University of Worcester Worcester Research and Publications

The Same... or Different? 'Comparing Early Years Practice in China and England'

Harvell, Janet (2014) The Same... or Different? 'Comparing Early Years Practice in China and England'. In: 24th EECERA Annual Conference - Us, Them and Me: Universal, Targeted or Individualised Early Childhood Programmes, 7th - 10th September 2014, Crete, Greece. (Unpublished)

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This paper looks at similarities and difference in early years policy and practices in China and England. The work of Tobin et al (1989; 2009) is the most significant study into early years provision in China. My research is more recent and the result of several visits over four years; the range and time scale of the research resulting in greater confidence in reviewing the consistency of practice. Campbell-Barr has researched extensively into the impact of human capital and neo-liberal policy on the early years. An anthropological framework is used to explore the response of two very different cultures to the emerging early years market. An ethno-methodological approach is adopted resulting from a phenomenological/interpretist perspective. It is significantly based on observed practice; semi-structured interviews and informal discussions explored through discourse analysis. Data was collected during 25 separate visits to 18 different Chinese settings. The resulting Case Study provided a detailed comparison of two settings of a similar size; one from the UK and one from China. It was important to ensure that informed consent was gained from all participants/gatekeepers and translation of data was accurate/fair. Written permission was gained from staff; parents received information sheets with the right to withdraw being articulated. ‘Happy’ and ‘Sad’ posters were used to reflect children’s consent/voice for filming/photographs. Confidentiality protocols were followed and early years practitioners translated written documents/interview transcripts into Chinese/English. Possible implications of this research will be; the effect of changing demographics and parental expectations as a result of China’s one child policy, challenges facing both countries in developing a well-trained early years workforce; The effectiveness of different practices on children’s long-term achievement.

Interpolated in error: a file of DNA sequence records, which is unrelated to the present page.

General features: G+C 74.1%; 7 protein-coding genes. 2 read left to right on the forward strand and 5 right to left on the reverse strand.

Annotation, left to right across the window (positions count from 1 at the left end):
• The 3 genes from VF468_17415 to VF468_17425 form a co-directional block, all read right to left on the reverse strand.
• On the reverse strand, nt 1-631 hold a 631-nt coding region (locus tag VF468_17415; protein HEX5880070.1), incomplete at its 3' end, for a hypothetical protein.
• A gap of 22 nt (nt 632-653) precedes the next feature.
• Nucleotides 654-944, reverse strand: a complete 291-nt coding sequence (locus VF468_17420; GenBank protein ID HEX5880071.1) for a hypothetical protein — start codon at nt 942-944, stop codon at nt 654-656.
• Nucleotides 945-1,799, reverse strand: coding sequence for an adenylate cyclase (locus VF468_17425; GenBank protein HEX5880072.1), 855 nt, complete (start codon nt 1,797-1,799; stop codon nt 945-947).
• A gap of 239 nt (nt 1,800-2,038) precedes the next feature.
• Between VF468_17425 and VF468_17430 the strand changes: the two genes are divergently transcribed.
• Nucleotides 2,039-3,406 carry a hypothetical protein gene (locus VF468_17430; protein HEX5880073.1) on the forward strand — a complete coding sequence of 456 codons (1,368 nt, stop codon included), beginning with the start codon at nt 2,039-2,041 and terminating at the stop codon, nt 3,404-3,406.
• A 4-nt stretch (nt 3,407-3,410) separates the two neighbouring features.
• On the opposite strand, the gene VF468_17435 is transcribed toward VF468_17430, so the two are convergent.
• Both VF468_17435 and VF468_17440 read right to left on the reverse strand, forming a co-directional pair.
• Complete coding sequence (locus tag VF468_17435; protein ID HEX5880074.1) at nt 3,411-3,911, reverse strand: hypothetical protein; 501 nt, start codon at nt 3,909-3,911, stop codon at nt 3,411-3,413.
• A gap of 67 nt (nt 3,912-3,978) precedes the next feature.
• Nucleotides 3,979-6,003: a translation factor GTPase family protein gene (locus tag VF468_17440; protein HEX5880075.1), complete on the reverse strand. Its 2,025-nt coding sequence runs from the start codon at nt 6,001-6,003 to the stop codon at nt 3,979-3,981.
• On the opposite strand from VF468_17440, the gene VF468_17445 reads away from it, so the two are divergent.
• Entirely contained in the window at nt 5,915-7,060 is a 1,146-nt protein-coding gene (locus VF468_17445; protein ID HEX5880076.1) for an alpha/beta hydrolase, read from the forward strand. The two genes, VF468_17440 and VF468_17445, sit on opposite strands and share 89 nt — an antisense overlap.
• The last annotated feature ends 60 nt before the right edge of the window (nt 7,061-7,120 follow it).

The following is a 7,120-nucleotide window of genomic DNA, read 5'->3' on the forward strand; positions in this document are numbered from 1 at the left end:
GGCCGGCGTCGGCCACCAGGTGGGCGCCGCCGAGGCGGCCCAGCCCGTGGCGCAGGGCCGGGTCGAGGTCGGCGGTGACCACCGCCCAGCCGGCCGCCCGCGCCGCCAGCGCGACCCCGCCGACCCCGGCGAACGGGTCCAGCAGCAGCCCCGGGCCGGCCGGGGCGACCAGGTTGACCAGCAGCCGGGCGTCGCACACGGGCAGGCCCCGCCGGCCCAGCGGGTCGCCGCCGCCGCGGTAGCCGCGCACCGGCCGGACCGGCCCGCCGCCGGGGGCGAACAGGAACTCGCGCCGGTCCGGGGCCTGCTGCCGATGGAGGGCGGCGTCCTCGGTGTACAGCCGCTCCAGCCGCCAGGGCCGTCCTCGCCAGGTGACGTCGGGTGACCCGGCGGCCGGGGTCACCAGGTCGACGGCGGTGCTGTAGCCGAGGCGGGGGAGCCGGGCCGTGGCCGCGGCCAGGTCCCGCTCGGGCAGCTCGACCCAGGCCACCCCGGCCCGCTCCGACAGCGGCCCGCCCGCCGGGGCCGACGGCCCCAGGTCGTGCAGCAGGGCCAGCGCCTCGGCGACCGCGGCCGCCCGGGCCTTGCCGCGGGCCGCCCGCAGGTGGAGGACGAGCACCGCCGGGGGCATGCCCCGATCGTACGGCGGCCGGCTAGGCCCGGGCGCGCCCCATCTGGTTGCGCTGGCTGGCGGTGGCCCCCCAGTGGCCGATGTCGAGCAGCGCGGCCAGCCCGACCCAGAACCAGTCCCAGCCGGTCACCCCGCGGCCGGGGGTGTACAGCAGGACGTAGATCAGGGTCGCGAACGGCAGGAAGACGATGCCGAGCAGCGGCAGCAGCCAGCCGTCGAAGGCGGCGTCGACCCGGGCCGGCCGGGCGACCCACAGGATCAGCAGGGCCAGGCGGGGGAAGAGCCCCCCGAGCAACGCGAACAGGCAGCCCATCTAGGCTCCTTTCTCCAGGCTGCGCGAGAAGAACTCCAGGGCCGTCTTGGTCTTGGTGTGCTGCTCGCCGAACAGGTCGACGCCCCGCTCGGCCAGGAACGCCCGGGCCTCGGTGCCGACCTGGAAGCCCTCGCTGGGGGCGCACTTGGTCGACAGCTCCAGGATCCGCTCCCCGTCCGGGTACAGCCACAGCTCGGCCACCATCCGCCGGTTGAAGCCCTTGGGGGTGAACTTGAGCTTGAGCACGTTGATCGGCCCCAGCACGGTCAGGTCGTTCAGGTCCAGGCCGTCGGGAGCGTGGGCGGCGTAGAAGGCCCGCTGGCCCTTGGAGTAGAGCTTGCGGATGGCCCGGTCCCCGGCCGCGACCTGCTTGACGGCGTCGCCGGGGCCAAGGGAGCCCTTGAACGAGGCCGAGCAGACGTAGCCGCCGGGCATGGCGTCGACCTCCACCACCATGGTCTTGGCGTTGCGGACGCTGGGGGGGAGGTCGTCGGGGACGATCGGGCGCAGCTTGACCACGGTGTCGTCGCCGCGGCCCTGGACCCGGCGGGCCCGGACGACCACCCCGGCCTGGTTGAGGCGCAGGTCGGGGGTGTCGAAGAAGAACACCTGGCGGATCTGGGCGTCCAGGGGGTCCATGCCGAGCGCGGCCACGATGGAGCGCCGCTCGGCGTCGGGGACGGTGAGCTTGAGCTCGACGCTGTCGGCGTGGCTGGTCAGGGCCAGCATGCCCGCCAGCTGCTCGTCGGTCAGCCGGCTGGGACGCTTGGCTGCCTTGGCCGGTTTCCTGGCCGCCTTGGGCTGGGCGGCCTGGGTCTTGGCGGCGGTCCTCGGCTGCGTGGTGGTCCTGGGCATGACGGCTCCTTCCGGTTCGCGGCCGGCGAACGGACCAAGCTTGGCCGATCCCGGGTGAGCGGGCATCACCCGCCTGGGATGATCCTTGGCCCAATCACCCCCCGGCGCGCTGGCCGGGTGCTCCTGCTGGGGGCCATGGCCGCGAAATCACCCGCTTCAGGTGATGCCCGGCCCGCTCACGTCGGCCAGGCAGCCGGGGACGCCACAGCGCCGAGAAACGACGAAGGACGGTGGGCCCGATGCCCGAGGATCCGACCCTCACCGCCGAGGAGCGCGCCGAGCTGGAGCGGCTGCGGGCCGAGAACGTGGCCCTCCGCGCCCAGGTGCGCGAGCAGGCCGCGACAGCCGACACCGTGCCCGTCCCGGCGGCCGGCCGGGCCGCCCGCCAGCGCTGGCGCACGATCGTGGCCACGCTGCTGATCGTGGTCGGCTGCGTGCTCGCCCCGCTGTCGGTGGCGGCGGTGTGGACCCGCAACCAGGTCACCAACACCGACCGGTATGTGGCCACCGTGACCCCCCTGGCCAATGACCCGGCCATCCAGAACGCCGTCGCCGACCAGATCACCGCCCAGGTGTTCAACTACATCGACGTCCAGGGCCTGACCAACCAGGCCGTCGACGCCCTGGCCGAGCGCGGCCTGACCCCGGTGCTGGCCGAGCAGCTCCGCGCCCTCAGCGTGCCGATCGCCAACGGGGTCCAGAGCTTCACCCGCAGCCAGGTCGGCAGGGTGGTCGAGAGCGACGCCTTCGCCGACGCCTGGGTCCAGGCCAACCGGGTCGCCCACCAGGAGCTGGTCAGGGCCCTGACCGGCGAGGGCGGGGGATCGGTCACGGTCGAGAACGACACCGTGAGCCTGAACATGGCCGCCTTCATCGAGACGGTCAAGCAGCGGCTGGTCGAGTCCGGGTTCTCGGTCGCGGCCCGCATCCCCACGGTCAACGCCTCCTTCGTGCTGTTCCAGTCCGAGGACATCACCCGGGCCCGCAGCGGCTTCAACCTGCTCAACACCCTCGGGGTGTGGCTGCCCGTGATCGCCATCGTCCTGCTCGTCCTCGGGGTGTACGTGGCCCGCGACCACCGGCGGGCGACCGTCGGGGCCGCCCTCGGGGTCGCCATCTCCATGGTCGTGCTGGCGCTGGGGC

Item Type: Conference or Workshop Item (Lecture)
Uncontrolled Discrete Keywords: China, early childhood, comparison, one-child family, challenges, routines, staff development
Subjects: L Education > L Education (General)
Divisions: College of Arts, Humanities and Education > School of Education
Related URLs:
Depositing User: Janet Harvell
Date Deposited: 19 Jul 2017 15:10
Last Modified: 17 Jun 2020 17:18

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